Meet Elon Law’s second cohort of Student Diversity Fellows 

Four current students and a recent graduate have worked in recent months to host programs, serve as resources for faculty and staff, and advocate for causes and policies that support a climate of inclusive excellence.

Elon University School of Law welcomed a second cohort of Student Diversity Fellows in 2023-2024 following a successful inaugural year that featured new programs and resources for the law school community.

The four current Student Diversity Fellows – Jennifer Benavides L’24, Brianna Brooks L’24, Lupe (Lizet) Ramirez-Rios L’24, and Lee Wilson L’24 – meet biweekly with leadership of Elon University’ Division of Inclusive Excellence, participate in Student Bar Association meetings, and act as liaisons for classmates.

They were joined through December by Nadia Moore L’23, who graduated with the Class of 2023 and is now a law clerk for Epps Firm LLC in Atlanta after passing the Georgia bar exam.

Fellows have shared techniques for navigating sensitive topics and provided suggestions on teaching strategies in diverse classrooms, planned events that celebrate cultural differences, and are working toward a daylong Orientation program for students from historically excluded communities when they arrive in August with the Class of 2026.

Laké Laosebikan-Buggs, the university’s director of inclusive excellence for graduate and professional education, said that Student Diversity Fellows make significant contributions to a climate of inclusiveness at Elon Law.

“Building on the achievements of their predecessors, this new team is continuing the tremendous work of promoting a university culture that embraces diversity, equity, belonging, and accountability in legal education and in the future practice of law,” she said.

The 2023-2024 Elon Law Student Diversity Fellows

Jennifer Benavides L’24
Hometown: Columbia, Maryland
Alma Mater: B.A. in Religion and Politics & International Affairs, Wake Forest University
Intended Practice Area: Immigration Law

“The legal field is forever changing and developing. As more underrepresented groups attend law school and enter the legal profession, it is important to celebrate their different cultures and life experiences. As a daughter of Mexican immigrants, I am honored and grateful to play a small role in actively celebrating, recognizing, and educating Elon Law’s student body of the various traditions, cultures, and heritages that make up our legal community.”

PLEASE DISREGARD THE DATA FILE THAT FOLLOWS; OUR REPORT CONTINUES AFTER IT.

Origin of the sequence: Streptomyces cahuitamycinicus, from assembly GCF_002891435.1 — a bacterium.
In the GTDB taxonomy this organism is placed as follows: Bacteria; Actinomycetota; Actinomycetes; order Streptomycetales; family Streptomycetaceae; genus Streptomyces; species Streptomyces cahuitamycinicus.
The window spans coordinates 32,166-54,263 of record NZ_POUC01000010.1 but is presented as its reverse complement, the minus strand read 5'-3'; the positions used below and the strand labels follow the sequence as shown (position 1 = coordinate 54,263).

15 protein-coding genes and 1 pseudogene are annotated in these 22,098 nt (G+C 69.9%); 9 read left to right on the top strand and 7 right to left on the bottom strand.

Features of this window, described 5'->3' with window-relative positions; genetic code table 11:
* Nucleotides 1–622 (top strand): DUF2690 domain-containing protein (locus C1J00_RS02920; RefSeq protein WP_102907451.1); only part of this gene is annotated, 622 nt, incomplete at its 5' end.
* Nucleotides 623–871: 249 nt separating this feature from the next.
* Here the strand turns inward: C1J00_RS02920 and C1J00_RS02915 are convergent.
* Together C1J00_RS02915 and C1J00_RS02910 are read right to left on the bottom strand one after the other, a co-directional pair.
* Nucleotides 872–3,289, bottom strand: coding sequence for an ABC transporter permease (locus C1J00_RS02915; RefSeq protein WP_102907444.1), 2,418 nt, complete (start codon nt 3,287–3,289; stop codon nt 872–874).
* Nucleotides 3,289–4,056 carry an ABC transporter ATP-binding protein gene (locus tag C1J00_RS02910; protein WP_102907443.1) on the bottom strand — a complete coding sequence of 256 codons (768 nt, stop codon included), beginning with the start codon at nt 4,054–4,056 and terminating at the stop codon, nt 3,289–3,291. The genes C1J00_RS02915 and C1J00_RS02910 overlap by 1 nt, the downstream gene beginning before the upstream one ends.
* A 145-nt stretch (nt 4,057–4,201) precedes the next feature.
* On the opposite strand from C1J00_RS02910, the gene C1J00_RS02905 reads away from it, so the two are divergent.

Brianna Brooks L’24
Hometown: Kinston, North Carolina
Alma Mater: B.A. in Criminology and Political Science, North Carolina State University.
Intended Practice Areas: Business and Military Law

“The law school and legal environment are becoming more diverse every year with diversity, equity, and inclusion programs helping to close gaps that have affected historically marginalized and underrepresented groups. Programs like the Student Diversity Fellows ensure equal opportunities for all aspiring legal professionals regardless of their background or identity.”

Lupe (Lizet) Ramirez-Rios L’24
Hometown: King, North Carolina
Alma Mater: B.A. in History and Anthropology, Wake Forest University
Intended Practice Areas: Civil and Criminal Litigation

“Inclusive excellence programs are necessary for the legal profession because of the growing diversity in both the communities we intend to serve and in the profession itself. Programming can create incremental change within our community at Elon Law that will follow us into our careers by encouraging us to question the biases that may shape our perspectives and help us prevent our unconscious biases from manifesting in harmful or unproductive ways.”

Lee Wilson L’24
Hometown: Greensboro, North Carolina
Alma Mater: B.A. in Political Science and Journalism, University of North Carolina at Chapel Hill
Intended Practice Area: In-House Corporate Counsel

“Before law school, I had the amazing opportunity to serve with Teach for America as a middle school teacher to over 600 students in Greensboro, Atlanta, and Durham. I hope to facilitate learning opportunities for local community members, specifically high schoolers, to learn about their basic civil liberties, and I look forward to having the opportunity to leverage my teaching and curriculum-design background to serve as a resource for professors wishing to incorporate more DEI principles into their classrooms.”